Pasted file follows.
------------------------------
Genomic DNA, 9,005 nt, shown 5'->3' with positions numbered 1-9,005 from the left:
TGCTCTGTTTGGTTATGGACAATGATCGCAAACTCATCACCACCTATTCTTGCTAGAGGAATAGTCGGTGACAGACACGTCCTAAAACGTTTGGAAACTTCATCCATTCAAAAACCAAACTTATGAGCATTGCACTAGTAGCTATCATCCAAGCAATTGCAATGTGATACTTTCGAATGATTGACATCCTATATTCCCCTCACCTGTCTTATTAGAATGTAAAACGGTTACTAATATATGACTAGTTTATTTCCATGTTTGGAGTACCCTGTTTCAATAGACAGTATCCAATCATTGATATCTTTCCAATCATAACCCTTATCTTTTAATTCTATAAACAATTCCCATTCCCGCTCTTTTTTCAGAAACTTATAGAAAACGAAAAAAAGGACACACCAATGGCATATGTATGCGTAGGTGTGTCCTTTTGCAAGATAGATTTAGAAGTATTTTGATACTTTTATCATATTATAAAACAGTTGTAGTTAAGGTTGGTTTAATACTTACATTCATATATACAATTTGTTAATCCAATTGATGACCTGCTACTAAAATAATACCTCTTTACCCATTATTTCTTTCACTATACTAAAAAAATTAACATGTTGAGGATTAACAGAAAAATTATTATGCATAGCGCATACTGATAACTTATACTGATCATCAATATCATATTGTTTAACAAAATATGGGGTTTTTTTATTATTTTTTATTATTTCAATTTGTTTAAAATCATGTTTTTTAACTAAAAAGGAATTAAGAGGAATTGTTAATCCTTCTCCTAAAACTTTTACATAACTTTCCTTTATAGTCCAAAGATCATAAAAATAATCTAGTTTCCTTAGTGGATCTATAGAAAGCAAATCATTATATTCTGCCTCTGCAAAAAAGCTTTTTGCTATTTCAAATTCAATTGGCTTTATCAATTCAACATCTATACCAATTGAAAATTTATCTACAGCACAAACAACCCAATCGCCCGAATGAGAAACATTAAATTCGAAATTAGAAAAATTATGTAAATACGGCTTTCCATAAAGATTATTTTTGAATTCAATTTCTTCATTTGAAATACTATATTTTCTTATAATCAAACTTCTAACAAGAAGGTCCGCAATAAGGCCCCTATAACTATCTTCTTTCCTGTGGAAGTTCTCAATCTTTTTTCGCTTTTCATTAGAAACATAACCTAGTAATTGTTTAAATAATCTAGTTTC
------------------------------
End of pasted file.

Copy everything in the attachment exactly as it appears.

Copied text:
Genomic DNA, 9,005 nt, shown 5'->3' with positions numbered 1-9,005 from the left:
TGCTCTGTTTGGTTATGGACAATGATCGCAAACTCATCACCACCTATTCTTGCTAGAGGAATAGTCGGTGACAGACACGTCCTAAAACGTTTGGAAACTTCATCCATTCAAAAACCAAACTTATGAGCATTGCACTAGTAGCTATCATCCAAGCAATTGCAATGTGATACTTTCGAATGATTGACATCCTATATTCCCCTCACCTGTCTTATTAGAATGTAAAACGGTTACTAATATATGACTAGTTTATTTCCATGTTTGGAGTACCCTGTTTCAATAGACAGTATCCAATCATTGATATCTTTCCAATCATAACCCTTATCTTTTAATTCTATAAACAATTCCCATTCCCGCTCTTTTTTCAGAAACTTATAGAAAACGAAAAAAAGGACACACCAATGGCATATGTATGCGTAGGTGTGTCCTTTTGCAAGATAGATTTAGAAGTATTTTGATACTTTTATCATATTATAAAACAGTTGTAGTTAAGGTTGGTTTAATACTTACATTCATATATACAATTTGTTAATCCAATTGATGACCTGCTACTAAAATAATACCTCTTTACCCATTATTTCTTTCACTATACTAAAAAAATTAACATGTTGAGGATTAACAGAAAAATTATTATGCATAGCGCATACTGATAACTTATACTGATCATCAATATCATATTGTTTAACAAAATATGGGGTTTTTTTATTATTTTTTATTATTTCAATTTGTTTAAAATCATGTTTTTTAACTAAAAAGGAATTAAGAGGAATTGTTAATCCTTCTCCTAAAACTTTTACATAACTTTCCTTTATAGTCCAAAGATCATAAAAATAATCTAGTTTCCTTAGTGGATCTATAGAAAGCAAATCATTATATTCTGCCTCTGCAAAAAAGCTTTTTGCTATTTCAAATTCAATTGGCTTTATCAATTCAACATCTATACCAATTGAAAATTTATCTACAGCACAAACAACCCAATCGCCCGAATGAGAAACATTAAATTCGAAATTAGAAAAATTATGTAAATACGGCTTTCCATAAAGATTATTTTTGAATTCAATTTCTTCATTTGAAATACTATATTTTCTTATAATCAAACTTCTAACAAGAAGGTCCGCAATAAGGCCCCTATAACTATCTTCTTTCCTGTGGAAGTTCTCAATCTTTTTTCGCTTTTCATTAGAAACATAACCTAGTAATTGTTTAAATAATCTAGTTTC